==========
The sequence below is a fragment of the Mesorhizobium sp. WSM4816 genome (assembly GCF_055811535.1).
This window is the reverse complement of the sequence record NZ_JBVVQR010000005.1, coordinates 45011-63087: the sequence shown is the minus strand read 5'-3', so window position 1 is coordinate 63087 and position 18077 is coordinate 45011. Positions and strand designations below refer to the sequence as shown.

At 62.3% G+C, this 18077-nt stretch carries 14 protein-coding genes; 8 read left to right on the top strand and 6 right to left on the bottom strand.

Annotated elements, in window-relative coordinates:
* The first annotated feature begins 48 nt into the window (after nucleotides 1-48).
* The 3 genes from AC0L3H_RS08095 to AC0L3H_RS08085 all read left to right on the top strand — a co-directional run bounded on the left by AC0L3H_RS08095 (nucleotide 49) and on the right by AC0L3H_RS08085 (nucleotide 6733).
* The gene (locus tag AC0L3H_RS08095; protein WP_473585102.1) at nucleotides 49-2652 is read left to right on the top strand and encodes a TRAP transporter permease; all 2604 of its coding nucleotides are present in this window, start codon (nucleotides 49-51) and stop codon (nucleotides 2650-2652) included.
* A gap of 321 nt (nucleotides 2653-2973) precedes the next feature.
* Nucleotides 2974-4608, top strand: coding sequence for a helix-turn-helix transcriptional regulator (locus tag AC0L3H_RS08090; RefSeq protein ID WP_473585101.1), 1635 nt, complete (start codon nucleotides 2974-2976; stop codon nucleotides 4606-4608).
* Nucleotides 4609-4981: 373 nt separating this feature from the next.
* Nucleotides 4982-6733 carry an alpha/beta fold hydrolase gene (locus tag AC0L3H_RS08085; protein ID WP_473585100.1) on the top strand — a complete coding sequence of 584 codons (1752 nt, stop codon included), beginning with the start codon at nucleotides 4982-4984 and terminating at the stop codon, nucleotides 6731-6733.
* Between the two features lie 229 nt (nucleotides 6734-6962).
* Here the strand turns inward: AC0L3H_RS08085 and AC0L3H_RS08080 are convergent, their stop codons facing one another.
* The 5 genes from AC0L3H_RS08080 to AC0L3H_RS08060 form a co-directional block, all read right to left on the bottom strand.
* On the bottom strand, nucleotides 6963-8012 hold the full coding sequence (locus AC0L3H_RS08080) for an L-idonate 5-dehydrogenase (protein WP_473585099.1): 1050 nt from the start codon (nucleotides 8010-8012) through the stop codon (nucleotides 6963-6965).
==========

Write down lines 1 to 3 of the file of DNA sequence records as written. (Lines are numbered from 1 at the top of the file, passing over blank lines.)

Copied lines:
The sequence below is a fragment of the Mesorhizobium sp. WSM4816 genome (assembly GCF_055811535.1).
This window is the reverse complement of the sequence record NZ_JBVVQR010000005.1, coordinates 45011-63087: the sequence shown is the minus strand read 5'-3', so window position 1 is coordinate 63087 and position 18077 is coordinate 45011. Positions and strand designations below refer to the sequence as shown.

At 62.3% G+C, this 18077-nt stretch carries 14 protein-coding genes; 8 read left to right on the top strand and 6 right to left on the bottom strand.